The many-pillared piers and pedestals,
And tall and massy columns; chuckling wild
In echoing crypt and niche, recess and nook;
And leaps and dances through the clamouring space:
Into the dusky transepts, everywhere;
Rushes and meets, and clashing, twirls along;
And wriggles up the zigzag architraves,
The fluted buttresses, and pilasters;
Among rare ornament and tracery;
And swarms along the transoms huge and carved,
And plays upon the sculptured draperies,
The statues, worship-faces, finials,
The spiral volutes, scrolls, and mimic urns;
And touches lightly, still recumbent forms,
White marble hands clasped over marble breasts;
And kisses fearfully white lips and eyes,
And throbless brows that sleep unconsciously
In all the rigid peace of sepulture:
And breaks away and skims along the aisles,
As sensible unto the ear as is
The street-lights lingering quiver to the eye!
The old man listens, and the shrivelled face
Grows strangely fresh again: the cold hard lines
Depart: a nervous tremor runs around
The thin seared lips; the sightless balls roll up
And round, e'en as the eye-balls work beneath
The half-closed lids of one a-dream; and great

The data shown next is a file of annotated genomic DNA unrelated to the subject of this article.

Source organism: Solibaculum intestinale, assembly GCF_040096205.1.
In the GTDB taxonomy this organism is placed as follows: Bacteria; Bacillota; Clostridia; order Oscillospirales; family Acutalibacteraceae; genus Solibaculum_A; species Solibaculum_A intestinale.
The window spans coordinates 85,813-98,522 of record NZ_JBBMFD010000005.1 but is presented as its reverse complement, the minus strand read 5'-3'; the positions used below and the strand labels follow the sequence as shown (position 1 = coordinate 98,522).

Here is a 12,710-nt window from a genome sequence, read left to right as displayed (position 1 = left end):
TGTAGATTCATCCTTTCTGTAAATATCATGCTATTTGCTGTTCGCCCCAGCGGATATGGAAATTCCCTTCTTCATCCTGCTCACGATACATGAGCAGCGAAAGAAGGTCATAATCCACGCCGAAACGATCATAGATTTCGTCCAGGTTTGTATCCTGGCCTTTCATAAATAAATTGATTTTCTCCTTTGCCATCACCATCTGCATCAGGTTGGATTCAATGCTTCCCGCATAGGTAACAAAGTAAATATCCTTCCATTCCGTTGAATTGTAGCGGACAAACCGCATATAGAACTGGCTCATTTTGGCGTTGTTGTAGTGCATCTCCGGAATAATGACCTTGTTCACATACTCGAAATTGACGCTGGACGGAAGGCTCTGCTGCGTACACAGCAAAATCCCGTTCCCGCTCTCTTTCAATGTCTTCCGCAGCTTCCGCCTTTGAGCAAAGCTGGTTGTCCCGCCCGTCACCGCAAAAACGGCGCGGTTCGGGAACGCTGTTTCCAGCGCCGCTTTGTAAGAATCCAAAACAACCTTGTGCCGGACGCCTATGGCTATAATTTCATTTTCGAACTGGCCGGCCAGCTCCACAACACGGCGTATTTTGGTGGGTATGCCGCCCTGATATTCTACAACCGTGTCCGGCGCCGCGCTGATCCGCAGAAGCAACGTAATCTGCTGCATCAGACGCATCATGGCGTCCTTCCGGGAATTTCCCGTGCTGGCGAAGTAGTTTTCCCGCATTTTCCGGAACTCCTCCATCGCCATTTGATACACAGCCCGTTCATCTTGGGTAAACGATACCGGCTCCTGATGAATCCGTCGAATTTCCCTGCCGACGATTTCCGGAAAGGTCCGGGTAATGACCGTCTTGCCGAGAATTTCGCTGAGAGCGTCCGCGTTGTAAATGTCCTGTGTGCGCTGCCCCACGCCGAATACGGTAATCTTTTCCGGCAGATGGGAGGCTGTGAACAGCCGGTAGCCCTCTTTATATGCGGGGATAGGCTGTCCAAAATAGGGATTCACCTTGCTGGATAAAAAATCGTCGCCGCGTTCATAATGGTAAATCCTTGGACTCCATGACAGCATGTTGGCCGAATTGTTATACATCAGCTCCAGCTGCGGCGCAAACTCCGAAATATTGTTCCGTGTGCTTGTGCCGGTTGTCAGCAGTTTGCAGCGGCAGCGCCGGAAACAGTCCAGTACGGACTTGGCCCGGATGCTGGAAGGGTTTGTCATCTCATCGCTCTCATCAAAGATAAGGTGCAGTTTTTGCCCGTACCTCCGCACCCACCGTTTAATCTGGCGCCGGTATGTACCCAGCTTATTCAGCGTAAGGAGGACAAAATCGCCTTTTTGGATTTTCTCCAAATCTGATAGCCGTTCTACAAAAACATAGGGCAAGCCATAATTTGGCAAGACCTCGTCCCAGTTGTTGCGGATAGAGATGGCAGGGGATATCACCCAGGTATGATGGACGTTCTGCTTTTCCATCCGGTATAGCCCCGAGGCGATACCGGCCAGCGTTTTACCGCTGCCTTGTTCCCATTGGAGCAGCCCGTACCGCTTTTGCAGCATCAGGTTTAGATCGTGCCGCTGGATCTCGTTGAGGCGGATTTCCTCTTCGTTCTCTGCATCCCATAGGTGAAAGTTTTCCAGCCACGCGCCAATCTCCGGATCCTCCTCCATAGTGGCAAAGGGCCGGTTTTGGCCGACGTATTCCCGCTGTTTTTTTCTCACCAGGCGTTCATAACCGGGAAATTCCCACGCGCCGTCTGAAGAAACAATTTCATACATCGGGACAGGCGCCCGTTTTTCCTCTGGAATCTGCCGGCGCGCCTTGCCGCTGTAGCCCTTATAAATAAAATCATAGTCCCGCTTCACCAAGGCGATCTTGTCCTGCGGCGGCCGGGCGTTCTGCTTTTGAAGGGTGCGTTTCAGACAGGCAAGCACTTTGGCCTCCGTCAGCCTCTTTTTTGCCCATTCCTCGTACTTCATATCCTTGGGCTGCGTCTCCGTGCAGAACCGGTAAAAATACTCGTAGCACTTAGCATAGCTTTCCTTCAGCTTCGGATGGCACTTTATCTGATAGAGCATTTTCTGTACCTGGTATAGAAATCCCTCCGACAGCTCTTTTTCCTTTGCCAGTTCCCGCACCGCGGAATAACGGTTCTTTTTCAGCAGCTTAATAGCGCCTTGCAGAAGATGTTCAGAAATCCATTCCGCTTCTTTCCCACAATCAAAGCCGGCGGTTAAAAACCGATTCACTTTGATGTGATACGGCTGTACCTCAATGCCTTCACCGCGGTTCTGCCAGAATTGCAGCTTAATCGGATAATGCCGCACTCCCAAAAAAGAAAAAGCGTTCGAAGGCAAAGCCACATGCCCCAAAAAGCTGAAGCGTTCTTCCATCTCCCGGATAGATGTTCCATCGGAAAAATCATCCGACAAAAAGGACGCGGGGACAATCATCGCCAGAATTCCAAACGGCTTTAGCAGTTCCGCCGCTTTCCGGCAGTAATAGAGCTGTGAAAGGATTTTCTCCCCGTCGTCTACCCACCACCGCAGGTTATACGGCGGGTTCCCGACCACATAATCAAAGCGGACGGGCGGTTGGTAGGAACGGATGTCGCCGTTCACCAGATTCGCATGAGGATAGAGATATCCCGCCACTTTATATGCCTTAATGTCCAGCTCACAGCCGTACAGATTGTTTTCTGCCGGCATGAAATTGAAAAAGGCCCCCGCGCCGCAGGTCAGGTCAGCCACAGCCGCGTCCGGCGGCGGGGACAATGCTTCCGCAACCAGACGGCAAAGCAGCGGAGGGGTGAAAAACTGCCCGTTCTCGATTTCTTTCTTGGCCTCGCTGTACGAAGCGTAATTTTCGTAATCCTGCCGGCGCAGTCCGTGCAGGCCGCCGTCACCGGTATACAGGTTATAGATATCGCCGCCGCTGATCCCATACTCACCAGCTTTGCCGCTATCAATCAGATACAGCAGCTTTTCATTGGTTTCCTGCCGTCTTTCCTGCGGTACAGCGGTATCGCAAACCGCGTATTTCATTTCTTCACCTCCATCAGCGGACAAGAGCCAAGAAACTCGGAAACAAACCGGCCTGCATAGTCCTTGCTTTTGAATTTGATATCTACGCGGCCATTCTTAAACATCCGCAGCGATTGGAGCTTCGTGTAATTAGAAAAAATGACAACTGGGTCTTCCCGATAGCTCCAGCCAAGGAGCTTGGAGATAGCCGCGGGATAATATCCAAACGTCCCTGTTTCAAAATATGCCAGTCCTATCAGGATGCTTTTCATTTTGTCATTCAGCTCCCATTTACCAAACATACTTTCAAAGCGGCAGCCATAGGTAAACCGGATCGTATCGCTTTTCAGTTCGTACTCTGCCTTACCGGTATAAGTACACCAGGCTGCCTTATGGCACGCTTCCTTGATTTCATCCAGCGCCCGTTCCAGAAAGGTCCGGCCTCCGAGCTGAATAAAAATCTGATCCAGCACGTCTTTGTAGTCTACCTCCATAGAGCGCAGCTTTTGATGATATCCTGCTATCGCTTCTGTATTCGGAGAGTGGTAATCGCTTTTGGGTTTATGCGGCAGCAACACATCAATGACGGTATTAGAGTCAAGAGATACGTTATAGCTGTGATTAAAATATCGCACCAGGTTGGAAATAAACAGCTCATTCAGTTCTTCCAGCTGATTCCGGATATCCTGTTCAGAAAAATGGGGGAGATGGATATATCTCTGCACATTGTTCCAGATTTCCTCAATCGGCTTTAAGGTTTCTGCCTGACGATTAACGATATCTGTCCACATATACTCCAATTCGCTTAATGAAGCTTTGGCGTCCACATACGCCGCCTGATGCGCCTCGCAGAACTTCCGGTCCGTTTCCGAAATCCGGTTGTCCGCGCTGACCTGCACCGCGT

White globes of tears slide off and dash upon
The bony fingers, all a-twitch with nerve.
But suddenly the chant is hush'd; and through
The vacuous pause the echoes rush and clasp
And wild and frantic-eyed swoop here and there
Sink down to faint vociferations; melt,
Dissolve, and swooning, die away, away!
The old man lifts his white head with a start,
And, sighing low, sings in his soul a song: —
"O! wherefore pauseth the lofty strain,
The triumph and ecstasy?
Why sinketh my spirit to bonds again
From the transport of liberty?
My soul is a-weary of waking gloom,
My limbs are with pain a-wrack:
O waft me away on that strain once more,
Ah! tenderly waft me back!
For I am a desolate, sear'd old man,
And dark as a dawnless sea;
A stranger man in the world of men:
Alone in my misery!
The scourge of care and the tooth of age
Have wrought on me many a track;
I stand in the mirk of a vanished day,
O tenderly waft me back.
The pure I loved, and the base I scorned
Have passed from the world and me;